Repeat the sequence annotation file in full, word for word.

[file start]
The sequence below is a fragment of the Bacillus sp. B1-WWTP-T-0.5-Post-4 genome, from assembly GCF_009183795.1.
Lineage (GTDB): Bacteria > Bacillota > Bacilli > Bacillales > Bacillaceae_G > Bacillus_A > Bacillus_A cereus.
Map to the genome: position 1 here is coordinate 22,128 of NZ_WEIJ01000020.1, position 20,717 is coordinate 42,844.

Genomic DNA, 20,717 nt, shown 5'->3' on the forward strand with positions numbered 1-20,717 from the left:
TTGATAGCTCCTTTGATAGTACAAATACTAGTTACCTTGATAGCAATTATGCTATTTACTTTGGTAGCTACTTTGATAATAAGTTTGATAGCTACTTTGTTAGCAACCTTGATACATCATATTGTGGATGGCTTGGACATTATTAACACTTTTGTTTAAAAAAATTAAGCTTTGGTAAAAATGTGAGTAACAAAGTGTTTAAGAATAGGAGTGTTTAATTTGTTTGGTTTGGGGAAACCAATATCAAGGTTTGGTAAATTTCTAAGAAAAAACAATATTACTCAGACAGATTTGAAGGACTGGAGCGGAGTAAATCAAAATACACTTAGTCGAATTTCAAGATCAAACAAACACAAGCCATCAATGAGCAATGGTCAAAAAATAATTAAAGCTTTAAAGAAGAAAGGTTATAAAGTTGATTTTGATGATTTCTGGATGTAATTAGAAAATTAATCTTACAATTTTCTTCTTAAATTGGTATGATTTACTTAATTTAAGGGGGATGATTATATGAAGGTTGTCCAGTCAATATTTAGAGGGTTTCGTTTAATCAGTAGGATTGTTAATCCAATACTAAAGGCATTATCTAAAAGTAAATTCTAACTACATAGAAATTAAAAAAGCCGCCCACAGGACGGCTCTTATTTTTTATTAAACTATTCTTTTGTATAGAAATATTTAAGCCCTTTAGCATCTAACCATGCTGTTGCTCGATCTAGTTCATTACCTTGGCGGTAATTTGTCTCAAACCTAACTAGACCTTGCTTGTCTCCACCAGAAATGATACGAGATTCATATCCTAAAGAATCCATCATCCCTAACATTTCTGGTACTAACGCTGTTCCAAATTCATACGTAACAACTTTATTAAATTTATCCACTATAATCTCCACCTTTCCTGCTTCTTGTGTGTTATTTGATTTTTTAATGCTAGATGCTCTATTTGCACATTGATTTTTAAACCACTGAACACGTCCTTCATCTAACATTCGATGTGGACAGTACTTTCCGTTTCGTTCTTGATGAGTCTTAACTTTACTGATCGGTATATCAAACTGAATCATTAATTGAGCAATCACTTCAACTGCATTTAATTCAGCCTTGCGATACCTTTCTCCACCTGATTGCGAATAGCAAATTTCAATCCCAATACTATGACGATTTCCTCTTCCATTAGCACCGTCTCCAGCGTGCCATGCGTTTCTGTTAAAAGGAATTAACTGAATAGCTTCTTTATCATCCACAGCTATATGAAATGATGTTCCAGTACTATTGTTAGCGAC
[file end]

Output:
The sequence below is a fragment of the Bacillus sp. B1-WWTP-T-0.5-Post-4 genome, from assembly GCF_009183795.1.
Lineage (GTDB): Bacteria > Bacillota > Bacilli > Bacillales > Bacillaceae_G > Bacillus_A > Bacillus_A cereus.
Map to the genome: position 1 here is coordinate 22,128 of NZ_WEIJ01000020.1, position 20,717 is coordinate 42,844.

Genomic DNA, 20,717 nt, shown 5'->3' on the forward strand with positions numbered 1-20,717 from the left:
TTGATAGCTCCTTTGATAGTACAAATACTAGTTACCTTGATAGCAATTATGCTATTTACTTTGGTAGCTACTTTGATAATAAGTTTGATAGCTACTTTGTTAGCAACCTTGATACATCATATTGTGGATGGCTTGGACATTATTAACACTTTTGTTTAAAAAAATTAAGCTTTGGTAAAAATGTGAGTAACAAAGTGTTTAAGAATAGGAGTGTTTAATTTGTTTGGTTTGGGGAAACCAATATCAAGGTTTGGTAAATTTCTAAGAAAAAACAATATTACTCAGACAGATTTGAAGGACTGGAGCGGAGTAAATCAAAATACACTTAGTCGAATTTCAAGATCAAACAAACACAAGCCATCAATGAGCAATGGTCAAAAAATAATTAAAGCTTTAAAGAAGAAAGGTTATAAAGTTGATTTTGATGATTTCTGGATGTAATTAGAAAATTAATCTTACAATTTTCTTCTTAAATTGGTATGATTTACTTAATTTAAGGGGGATGATTATATGAAGGTTGTCCAGTCAATATTTAGAGGGTTTCGTTTAATCAGTAGGATTGTTAATCCAATACTAAAGGCATTATCTAAAAGTAAATTCTAACTACATAGAAATTAAAAAAGCCGCCCACAGGACGGCTCTTATTTTTTATTAAACTATTCTTTTGTATAGAAATATTTAAGCCCTTTAGCATCTAACCATGCTGTTGCTCGATCTAGTTCATTACCTTGGCGGTAATTTGTCTCAAACCTAACTAGACCTTGCTTGTCTCCACCAGAAATGATACGAGATTCATATCCTAAAGAATCCATCATCCCTAACATTTCTGGTACTAACGCTGTTCCAAATTCATACGTAACAACTTTATTAAATTTATCCACTATAATCTCCACCTTTCCTGCTTCTTGTGTGTTATTTGATTTTTTAATGCTAGATGCTCTATTTGCACATTGATTTTTAAACCACTGAACACGTCCTTCATCTAACATTCGATGTGGACAGTACTTTCCGTTTCGTTCTTGATGAGTCTTAACTTTACTGATCGGTATATCAAACTGAATCATTAATTGAGCAATCACTTCAACTGCATTTAATTCAGCCTTGCGATACCTTTCTCCACCTGATTGCGAATAGCAAATTTCAATCCCAATACTATGACGATTTCCTCTTCCATTAGCACCGTCTCCAGCGTGCCATGCGTTTCTGTTAAAAGGAATTAACTGAATAGCTTCTTTATCATCCACAGCTATATGAAATGATGTTCCAGTACTATTGTTAGCGAC